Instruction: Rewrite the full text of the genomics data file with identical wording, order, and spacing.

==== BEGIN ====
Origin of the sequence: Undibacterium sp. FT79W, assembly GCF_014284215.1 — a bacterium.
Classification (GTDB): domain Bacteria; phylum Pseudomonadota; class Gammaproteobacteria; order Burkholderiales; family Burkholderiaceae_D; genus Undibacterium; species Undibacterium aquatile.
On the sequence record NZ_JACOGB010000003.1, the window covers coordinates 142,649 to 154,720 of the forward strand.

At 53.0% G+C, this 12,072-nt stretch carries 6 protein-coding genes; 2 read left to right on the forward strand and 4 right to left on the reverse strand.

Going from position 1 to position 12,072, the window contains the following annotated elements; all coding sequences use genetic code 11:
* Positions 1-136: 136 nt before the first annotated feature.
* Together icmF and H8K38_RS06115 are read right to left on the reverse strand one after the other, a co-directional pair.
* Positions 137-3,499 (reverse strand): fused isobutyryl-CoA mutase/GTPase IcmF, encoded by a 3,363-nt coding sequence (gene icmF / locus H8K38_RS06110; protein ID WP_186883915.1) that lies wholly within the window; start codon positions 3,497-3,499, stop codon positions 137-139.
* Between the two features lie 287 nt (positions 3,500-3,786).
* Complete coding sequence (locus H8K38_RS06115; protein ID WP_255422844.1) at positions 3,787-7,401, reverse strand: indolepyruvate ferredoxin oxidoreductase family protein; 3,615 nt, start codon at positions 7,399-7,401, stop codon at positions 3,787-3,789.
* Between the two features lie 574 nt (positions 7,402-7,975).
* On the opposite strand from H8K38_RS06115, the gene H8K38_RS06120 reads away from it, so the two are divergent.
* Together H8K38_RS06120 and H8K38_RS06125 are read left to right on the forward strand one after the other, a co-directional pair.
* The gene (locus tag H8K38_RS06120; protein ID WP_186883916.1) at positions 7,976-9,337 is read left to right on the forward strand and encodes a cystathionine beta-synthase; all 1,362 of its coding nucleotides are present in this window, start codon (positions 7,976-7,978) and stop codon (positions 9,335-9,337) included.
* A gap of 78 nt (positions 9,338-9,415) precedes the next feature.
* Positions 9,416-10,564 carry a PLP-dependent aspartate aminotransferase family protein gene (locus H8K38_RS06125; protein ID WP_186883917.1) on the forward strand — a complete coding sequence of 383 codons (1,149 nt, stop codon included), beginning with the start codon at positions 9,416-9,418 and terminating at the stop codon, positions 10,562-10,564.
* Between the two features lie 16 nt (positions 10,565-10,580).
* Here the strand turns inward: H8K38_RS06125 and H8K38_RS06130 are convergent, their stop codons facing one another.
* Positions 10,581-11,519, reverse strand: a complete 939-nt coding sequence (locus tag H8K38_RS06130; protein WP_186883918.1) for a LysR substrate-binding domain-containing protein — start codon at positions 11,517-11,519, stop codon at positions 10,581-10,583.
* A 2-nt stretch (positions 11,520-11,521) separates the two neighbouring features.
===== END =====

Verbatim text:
Origin of the sequence: Undibacterium sp. FT79W, assembly GCF_014284215.1 — a bacterium.
Classification (GTDB): domain Bacteria; phylum Pseudomonadota; class Gammaproteobacteria; order Burkholderiales; family Burkholderiaceae_D; genus Undibacterium; species Undibacterium aquatile.
On the sequence record NZ_JACOGB010000003.1, the window covers coordinates 142,649 to 154,720 of the forward strand.

At 53.0% G+C, this 12,072-nt stretch carries 6 protein-coding genes; 2 read left to right on the forward strand and 4 right to left on the reverse strand.

Going from position 1 to position 12,072, the window contains the following annotated elements; all coding sequences use genetic code 11:
* Positions 1-136: 136 nt before the first annotated feature.
* Together icmF and H8K38_RS06115 are read right to left on the reverse strand one after the other, a co-directional pair.
* Positions 137-3,499 (reverse strand): fused isobutyryl-CoA mutase/GTPase IcmF, encoded by a 3,363-nt coding sequence (gene icmF / locus H8K38_RS06110; protein ID WP_186883915.1) that lies wholly within the window; start codon positions 3,497-3,499, stop codon positions 137-139.
* Between the two features lie 287 nt (positions 3,500-3,786).
* Complete coding sequence (locus H8K38_RS06115; protein ID WP_255422844.1) at positions 3,787-7,401, reverse strand: indolepyruvate ferredoxin oxidoreductase family protein; 3,615 nt, start codon at positions 7,399-7,401, stop codon at positions 3,787-3,789.
* Between the two features lie 574 nt (positions 7,402-7,975).
* On the opposite strand from H8K38_RS06115, the gene H8K38_RS06120 reads away from it, so the two are divergent.
* Together H8K38_RS06120 and H8K38_RS06125 are read left to right on the forward strand one after the other, a co-directional pair.
* The gene (locus tag H8K38_RS06120; protein ID WP_186883916.1) at positions 7,976-9,337 is read left to right on the forward strand and encodes a cystathionine beta-synthase; all 1,362 of its coding nucleotides are present in this window, start codon (positions 7,976-7,978) and stop codon (positions 9,335-9,337) included.
* A gap of 78 nt (positions 9,338-9,415) precedes the next feature.
* Positions 9,416-10,564 carry a PLP-dependent aspartate aminotransferase family protein gene (locus H8K38_RS06125; protein ID WP_186883917.1) on the forward strand — a complete coding sequence of 383 codons (1,149 nt, stop codon included), beginning with the start codon at positions 9,416-9,418 and terminating at the stop codon, positions 10,562-10,564.
* Between the two features lie 16 nt (positions 10,565-10,580).
* Here the strand turns inward: H8K38_RS06125 and H8K38_RS06130 are convergent, their stop codons facing one another.
* Positions 10,581-11,519, reverse strand: a complete 939-nt coding sequence (locus tag H8K38_RS06130; protein WP_186883918.1) for a LysR substrate-binding domain-containing protein — start codon at positions 11,517-11,519, stop codon at positions 10,581-10,583.
* A 2-nt stretch (positions 11,520-11,521) separates the two neighbouring features.